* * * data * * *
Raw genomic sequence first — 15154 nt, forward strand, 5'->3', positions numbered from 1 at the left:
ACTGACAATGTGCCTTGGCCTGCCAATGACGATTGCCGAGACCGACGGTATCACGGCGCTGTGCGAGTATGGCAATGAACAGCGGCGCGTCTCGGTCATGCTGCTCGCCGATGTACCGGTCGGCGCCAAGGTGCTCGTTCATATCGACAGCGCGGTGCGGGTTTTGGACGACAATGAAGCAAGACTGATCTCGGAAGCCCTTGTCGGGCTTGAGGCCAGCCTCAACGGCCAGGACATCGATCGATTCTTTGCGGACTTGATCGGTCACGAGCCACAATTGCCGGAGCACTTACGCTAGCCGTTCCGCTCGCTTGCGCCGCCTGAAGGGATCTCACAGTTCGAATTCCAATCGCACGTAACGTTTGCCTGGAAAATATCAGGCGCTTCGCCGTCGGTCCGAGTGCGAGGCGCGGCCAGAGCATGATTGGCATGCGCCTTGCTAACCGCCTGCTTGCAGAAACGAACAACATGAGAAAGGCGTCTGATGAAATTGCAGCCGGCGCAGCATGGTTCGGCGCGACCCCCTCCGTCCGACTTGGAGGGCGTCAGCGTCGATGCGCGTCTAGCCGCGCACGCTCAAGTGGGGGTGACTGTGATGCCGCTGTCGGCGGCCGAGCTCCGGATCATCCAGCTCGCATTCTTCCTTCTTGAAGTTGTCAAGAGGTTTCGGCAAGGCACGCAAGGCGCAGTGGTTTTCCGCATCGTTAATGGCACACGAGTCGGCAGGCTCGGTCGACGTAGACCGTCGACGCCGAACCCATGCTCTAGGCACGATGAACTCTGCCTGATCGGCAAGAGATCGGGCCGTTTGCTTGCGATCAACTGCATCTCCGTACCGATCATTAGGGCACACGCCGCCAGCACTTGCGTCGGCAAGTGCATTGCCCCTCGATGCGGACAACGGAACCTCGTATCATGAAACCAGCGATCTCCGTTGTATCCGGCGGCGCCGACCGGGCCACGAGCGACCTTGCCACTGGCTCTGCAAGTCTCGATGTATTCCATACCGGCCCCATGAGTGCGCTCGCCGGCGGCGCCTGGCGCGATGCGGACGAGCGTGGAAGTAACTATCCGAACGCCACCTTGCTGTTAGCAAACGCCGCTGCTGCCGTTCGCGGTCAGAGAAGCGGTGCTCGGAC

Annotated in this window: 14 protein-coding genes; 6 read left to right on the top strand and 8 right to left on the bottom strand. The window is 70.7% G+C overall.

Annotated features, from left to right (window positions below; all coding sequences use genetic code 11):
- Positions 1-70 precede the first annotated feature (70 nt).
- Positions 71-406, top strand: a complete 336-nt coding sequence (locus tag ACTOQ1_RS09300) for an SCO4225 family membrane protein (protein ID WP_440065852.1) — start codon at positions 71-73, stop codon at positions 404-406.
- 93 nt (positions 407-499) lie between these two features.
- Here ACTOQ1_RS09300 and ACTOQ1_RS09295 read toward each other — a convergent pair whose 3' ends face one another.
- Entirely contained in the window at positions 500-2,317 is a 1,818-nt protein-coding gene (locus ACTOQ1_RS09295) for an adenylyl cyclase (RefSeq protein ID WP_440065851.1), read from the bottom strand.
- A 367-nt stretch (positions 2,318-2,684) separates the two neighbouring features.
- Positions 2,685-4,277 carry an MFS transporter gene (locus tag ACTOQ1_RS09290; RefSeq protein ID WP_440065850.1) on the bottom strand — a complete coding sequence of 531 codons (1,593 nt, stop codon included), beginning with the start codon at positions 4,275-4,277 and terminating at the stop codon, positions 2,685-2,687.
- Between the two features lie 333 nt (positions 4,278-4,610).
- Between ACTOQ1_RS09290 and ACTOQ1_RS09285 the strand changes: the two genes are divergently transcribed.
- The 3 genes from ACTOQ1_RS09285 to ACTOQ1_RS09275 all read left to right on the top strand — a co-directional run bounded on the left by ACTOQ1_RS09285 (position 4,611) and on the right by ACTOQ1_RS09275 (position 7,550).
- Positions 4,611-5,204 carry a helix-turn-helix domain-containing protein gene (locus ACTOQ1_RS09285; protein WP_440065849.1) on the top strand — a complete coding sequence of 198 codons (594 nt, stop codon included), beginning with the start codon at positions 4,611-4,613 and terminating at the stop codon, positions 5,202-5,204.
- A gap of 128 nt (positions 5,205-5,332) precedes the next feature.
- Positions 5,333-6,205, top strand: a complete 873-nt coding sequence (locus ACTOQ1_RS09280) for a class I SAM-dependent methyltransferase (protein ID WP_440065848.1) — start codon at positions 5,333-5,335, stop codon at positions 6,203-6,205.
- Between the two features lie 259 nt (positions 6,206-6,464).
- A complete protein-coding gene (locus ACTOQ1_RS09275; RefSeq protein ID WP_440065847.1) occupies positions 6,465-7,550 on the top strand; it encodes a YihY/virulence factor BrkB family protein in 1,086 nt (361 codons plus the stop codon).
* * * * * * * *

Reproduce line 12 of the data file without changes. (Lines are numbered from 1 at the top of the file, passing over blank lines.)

- Between the two features lie 333 nt (positions 4,278-4,610).